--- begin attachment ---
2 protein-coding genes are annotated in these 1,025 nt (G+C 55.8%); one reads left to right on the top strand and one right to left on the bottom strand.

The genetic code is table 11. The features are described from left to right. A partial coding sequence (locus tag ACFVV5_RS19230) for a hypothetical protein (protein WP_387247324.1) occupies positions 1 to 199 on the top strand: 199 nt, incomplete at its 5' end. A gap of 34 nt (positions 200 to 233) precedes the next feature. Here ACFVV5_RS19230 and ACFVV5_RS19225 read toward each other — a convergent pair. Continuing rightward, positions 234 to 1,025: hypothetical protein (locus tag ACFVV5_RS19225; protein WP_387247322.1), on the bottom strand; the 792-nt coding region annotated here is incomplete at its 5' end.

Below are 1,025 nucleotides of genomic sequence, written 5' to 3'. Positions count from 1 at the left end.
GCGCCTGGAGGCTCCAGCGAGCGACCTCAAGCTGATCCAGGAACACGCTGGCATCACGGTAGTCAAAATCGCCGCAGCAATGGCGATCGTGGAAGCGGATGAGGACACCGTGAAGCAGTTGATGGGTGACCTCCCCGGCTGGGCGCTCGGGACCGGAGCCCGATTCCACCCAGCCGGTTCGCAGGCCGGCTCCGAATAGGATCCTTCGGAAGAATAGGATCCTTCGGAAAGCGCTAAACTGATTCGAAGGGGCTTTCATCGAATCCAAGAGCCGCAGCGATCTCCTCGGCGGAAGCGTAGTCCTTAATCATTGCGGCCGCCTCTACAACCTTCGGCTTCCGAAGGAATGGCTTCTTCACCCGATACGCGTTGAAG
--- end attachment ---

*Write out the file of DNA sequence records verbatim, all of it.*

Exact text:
2 protein-coding genes are annotated in these 1,025 nt (G+C 55.8%); one reads left to right on the top strand and one right to left on the bottom strand.

The genetic code is table 11. The features are described from left to right. A partial coding sequence (locus tag ACFVV5_RS19230) for a hypothetical protein (protein WP_387247324.1) occupies positions 1 to 199 on the top strand: 199 nt, incomplete at its 5' end. A gap of 34 nt (positions 200 to 233) precedes the next feature. Here ACFVV5_RS19230 and ACFVV5_RS19225 read toward each other — a convergent pair. Continuing rightward, positions 234 to 1,025: hypothetical protein (locus tag ACFVV5_RS19225; protein WP_387247322.1), on the bottom strand; the 792-nt coding region annotated here is incomplete at its 5' end.

Below are 1,025 nucleotides of genomic sequence, written 5' to 3'. Positions count from 1 at the left end.
GCGCCTGGAGGCTCCAGCGAGCGACCTCAAGCTGATCCAGGAACACGCTGGCATCACGGTAGTCAAAATCGCCGCAGCAATGGCGATCGTGGAAGCGGATGAGGACACCGTGAAGCAGTTGATGGGTGACCTCCCCGGCTGGGCGCTCGGGACCGGAGCCCGATTCCACCCAGCCGGTTCGCAGGCCGGCTCCGAATAGGATCCTTCGGAAGAATAGGATCCTTCGGAAAGCGCTAAACTGATTCGAAGGGGCTTTCATCGAATCCAAGAGCCGCAGCGATCTCCTCGGCGGAAGCGTAGTCCTTAATCATTGCGGCCGCCTCTACAACCTTCGGCTTCCGAAGGAATGGCTTCTTCACCCGATACGCGTTGAAG